A murder-suicide killed two people at the University of California, Los Angeles on Wednesday, shutting down the campus for two hours, as officers in camouflage and tactical gear responded to reports of a shooting.
“A homicide and a suicide occurred,” Los Angeles Police Chief Charlie Beck told reporters near the scene, saying a gun was recovered at the scene.
“It appears to be entirely contained,” he said. “There are no suspects outstanding and no continuing threat to UCLA’s campus.”
Both victims were males, officials said, without offering further details.
The shooting created a stir as police approached the scene fearing the shooter might still be active and university officials ordered the campus locked down, before they could confirm that the shooting was a murder-suicide and the shooter was dead.
At least three city blocks leading into the campus were filled with dozens of emergency vehicles. Officers in camouflage uniforms with rifles, bulletproof vests and helmets surrounded the area of the shooting.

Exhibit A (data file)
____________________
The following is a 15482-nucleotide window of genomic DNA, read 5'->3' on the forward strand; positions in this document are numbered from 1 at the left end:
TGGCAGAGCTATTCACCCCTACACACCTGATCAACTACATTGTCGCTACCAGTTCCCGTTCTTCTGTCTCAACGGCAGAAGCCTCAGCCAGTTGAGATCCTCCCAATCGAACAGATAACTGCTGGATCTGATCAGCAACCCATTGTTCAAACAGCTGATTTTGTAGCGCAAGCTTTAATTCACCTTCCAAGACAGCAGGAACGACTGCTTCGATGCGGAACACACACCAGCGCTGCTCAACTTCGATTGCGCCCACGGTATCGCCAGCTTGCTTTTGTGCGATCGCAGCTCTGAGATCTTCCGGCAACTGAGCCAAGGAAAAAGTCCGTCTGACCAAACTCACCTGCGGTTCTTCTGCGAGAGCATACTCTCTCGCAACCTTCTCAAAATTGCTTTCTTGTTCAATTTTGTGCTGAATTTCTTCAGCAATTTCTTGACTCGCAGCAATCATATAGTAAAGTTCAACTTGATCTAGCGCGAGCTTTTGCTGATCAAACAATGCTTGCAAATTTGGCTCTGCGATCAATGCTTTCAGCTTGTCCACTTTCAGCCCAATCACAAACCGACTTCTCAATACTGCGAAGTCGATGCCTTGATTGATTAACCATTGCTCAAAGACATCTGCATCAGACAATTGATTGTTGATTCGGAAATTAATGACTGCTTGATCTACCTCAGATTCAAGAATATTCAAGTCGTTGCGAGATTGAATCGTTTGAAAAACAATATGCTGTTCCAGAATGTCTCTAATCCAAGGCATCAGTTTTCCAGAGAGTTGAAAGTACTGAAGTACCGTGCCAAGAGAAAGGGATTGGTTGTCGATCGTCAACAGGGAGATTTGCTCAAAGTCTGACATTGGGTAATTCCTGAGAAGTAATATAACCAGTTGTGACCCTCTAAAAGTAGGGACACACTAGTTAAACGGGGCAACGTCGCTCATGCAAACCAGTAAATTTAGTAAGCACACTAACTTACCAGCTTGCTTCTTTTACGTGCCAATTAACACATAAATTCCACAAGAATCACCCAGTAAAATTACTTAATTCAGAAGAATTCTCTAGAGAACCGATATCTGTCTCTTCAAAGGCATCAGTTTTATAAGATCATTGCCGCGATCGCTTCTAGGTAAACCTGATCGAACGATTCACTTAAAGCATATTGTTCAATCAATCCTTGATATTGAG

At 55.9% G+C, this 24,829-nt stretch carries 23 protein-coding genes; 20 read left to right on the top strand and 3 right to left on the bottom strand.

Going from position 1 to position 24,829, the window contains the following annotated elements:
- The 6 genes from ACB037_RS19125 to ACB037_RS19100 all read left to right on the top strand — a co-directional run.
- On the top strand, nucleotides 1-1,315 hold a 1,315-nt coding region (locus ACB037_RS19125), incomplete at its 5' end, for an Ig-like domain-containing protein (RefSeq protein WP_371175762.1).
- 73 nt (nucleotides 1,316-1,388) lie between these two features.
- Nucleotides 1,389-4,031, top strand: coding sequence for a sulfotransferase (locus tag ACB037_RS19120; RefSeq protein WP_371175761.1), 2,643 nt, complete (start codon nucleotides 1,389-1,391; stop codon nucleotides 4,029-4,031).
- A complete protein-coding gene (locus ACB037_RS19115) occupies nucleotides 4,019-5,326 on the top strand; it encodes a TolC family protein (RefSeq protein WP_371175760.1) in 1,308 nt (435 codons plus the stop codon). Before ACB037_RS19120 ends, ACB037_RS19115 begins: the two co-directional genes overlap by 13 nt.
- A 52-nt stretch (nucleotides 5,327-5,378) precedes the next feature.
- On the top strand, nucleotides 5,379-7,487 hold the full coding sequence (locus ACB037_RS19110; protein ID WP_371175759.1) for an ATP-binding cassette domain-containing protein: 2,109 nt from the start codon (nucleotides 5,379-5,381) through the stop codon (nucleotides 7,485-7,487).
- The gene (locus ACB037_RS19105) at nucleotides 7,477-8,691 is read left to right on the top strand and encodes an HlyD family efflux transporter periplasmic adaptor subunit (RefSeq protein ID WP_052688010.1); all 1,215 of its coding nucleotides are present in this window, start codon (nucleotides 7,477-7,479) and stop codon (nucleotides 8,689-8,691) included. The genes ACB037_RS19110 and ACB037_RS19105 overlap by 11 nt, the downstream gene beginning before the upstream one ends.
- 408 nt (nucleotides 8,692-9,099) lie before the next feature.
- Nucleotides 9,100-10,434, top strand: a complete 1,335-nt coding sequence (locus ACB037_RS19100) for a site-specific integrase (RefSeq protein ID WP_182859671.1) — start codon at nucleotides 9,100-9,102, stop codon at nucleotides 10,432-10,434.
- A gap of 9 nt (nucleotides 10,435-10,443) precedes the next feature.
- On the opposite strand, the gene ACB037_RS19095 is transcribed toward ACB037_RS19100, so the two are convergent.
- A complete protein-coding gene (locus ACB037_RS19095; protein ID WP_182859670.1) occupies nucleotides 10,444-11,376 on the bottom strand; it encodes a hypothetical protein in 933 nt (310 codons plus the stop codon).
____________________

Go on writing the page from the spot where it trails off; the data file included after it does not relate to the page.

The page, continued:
An armored car was parked in the middle of one intersection, and helicopters clattered overhead.
Students and other bystanders stood calmly, taking pictures on their cellphones and watching the emergency workers.
Bioengineering student Bahjat Alirani said police were yelling at people to run from the scene.
“I was in Boelter Hall to take a final and I exit the staircase to see SWAT-looking police yelling at everyone to evacuate immediately,” Alirani told Reuters.
UCLA, with more than 43,000 enrolled students, is in the Westwood section of Los Angeles and one of the more well-regarded schools in the University of California system, known for its successful sports program.
Police received multiple calls of shots fired around 10 a.m., triggering an immediate search for suspects and victims by LAPD and campus police, officials said.
Erica Roberts, a sophomore economics major from Rockville, Maryland, said she took shelter inside the student health center about 10 minutes after she had arrived for work there.
“Everyone is really on edge and contacting loved ones to let them know we are safe,” she said in a telephone interview. “I’m trying to stay in contact with all my friends on campus to make sure they are OK. Everyone is just terrified.”
Updated Wednesday, June 1, 2016 at 5:00 pm